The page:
Aeneid 7.1-4

            Tu quoque litoribus nostris, Aeneia nutrix,

            aeternam moriens famam, Caieta, dedisti;

            et nunc seruat honos sedem tuus, ossaque nomen

            Hesperia in magna, si qua est ea gloria, signat.


            Caieta: a town in Latium. It was situated on a promontory opposite to the city of Formiae, and forms the northern extremity of the extensive bay anciently called the Sinus Caietanus, and still known as the Golfo di Gaeta. (Smith)

            Associated Passages
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            June 2015
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            The Journey of Antenor

              Map of the journey of Antenor as described by Venus in Vergil, Aeneid 1.242-247. Ancient coastline and elevation data supplied by the Ancient World Mapping Center.

              Comments

              Aeneid 1.242-247

              Antēnor potuit mediīs ēlāpsus Achīvīs

              Īllyricōs penetrāre sinūs atque intima tūtus

              rēgna Liburnōrum et fontem superāre Timāvī,

              unde per ōra novem vāstō cum murmure montis

              it mare prōruptum et pelagō premit arva sonantī.

              Hīc tamen ille urbem Patavī sēdēsque locāvit.

              Illyricos sinus: “Illyrian gulfs,” meaning the Adriatic gulf along the shores of Illyricum. Illyrian attacks on shipping brought Roman intervention in the First and Second Illyrian Wars (229/8, 219 BC).

              regna Liburnorum: "the realm of the Liburni." A wild and piratical race (Livy 10.2), the Liburni used privateers called lembi or naves Liburnicae with one very large lateen sail, which, adopted by the Romans in their struggle with Carthage (Eutropius 2.22) and in the Second Macedonian War (Livy 42.48), supplanted gradually the high-bulwarked galleys which had formerly been in use. (Caesar, Civil War 3.5; Horace, Epodes 1.1.) (Smith)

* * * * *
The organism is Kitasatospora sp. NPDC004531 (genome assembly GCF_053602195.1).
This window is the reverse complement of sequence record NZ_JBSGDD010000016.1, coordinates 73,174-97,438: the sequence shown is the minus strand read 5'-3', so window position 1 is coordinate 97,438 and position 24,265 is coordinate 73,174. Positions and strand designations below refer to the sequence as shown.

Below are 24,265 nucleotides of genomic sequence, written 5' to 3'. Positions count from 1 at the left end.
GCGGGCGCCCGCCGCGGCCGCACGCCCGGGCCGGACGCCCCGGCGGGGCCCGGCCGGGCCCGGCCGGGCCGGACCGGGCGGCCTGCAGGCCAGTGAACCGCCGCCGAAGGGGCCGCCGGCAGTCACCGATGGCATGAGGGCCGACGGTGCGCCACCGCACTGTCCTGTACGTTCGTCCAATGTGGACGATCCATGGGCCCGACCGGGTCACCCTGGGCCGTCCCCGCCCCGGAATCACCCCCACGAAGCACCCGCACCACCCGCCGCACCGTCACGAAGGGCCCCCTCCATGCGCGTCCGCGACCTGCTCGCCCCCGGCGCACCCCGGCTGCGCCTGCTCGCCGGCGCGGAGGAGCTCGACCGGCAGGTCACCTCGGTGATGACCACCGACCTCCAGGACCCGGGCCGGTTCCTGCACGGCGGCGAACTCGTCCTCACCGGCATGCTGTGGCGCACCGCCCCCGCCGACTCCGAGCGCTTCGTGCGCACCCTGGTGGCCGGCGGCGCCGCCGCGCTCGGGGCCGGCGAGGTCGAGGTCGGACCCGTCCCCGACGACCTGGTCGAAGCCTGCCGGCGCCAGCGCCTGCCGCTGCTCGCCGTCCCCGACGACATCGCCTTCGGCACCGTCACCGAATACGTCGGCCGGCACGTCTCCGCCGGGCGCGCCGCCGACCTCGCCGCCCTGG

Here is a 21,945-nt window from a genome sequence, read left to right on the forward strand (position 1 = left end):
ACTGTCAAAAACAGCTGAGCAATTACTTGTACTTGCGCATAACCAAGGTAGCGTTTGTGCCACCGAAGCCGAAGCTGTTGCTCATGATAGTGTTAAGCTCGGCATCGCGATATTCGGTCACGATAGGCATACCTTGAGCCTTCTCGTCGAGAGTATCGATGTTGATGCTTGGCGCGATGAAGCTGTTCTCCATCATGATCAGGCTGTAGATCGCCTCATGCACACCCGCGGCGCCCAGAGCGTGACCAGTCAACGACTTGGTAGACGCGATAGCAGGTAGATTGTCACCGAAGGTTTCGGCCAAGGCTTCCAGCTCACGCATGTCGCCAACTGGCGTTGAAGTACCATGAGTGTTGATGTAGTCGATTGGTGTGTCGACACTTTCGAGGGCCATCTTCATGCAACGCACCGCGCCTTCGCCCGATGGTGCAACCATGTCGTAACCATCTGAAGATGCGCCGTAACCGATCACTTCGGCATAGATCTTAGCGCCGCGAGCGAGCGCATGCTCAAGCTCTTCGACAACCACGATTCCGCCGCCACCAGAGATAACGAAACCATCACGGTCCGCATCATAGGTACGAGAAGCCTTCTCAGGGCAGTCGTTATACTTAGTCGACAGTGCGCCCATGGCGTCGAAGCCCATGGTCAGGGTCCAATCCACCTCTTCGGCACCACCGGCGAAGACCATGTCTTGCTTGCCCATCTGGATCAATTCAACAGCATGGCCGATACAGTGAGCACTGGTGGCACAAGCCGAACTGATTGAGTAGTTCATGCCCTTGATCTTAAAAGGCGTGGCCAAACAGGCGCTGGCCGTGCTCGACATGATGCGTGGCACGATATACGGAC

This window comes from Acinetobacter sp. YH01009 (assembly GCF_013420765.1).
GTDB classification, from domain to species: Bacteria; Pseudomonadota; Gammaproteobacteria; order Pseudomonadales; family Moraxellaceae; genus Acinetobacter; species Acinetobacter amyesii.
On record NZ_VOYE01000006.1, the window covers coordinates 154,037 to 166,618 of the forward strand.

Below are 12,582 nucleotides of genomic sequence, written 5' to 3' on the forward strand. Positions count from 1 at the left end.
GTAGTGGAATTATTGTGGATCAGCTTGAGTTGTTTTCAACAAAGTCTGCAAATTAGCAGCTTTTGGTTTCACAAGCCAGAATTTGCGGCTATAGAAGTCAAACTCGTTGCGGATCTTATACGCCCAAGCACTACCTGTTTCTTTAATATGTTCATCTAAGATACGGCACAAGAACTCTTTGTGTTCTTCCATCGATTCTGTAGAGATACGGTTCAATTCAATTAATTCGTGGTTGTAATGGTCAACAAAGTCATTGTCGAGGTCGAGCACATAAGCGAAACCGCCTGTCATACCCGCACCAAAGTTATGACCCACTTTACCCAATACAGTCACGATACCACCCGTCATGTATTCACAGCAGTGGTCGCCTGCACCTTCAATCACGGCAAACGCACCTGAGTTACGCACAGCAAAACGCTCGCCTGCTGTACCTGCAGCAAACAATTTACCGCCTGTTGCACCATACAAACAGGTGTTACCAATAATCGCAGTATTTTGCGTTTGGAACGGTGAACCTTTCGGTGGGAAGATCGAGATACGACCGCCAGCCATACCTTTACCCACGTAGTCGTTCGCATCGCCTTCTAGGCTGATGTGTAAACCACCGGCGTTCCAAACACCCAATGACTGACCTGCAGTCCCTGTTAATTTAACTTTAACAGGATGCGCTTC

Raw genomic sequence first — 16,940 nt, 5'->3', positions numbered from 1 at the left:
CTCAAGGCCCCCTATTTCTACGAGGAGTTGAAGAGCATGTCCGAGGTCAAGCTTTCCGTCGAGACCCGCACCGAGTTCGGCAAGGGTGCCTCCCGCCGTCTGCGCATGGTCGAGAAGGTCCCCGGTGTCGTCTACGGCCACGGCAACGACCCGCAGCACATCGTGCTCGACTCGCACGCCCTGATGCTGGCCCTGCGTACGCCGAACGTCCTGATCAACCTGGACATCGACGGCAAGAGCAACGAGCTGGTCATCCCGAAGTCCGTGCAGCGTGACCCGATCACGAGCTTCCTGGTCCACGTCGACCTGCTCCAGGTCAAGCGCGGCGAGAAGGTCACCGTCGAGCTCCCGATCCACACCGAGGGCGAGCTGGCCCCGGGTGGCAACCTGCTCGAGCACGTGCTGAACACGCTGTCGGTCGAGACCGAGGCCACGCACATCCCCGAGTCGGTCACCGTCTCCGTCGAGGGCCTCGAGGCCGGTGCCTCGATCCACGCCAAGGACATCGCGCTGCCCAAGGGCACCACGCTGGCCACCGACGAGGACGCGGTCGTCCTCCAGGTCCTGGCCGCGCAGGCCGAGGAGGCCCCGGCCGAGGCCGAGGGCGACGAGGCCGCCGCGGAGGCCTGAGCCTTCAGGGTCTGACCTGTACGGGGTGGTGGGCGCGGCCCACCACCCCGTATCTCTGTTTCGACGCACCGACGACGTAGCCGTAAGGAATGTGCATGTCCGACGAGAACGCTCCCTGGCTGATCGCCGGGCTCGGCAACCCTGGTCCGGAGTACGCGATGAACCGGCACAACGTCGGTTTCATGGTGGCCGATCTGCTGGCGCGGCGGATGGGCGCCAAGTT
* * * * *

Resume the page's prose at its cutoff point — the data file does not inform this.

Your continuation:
fontem Timavi: the small river Timavus (modern Timavo) flows into the Adriatic near Trieste.

              urbem Patavi: meaning Padua, some twenty miles west of Venice. According to a tradition recorded by Virgil, and universally received in antiquity, it was founded by Antenor, who escaped thither after the fall of Troy; and Livy, himself a native of the city, confirms this tradition, though he does not mention the name of Patavium, but describes the whole nation of the Veneti as having migrated to this part of Italy under the guidance of Antenor. it was at an early period an opulent and flourishing city: Strabo even tells us that it could send into the field an army of 120,000 men, but this is evidently an exaggeration, and probably refers to the whole nation of the Veneti, of which it was the capital. (Strab. v. p.213.) Whatever was the origin of the Veneti, there seems no doubt they were, a people far more advanced in civilisation than the neighbouring Gauls, with whom they were on terms of almost continual hostility. (Smith)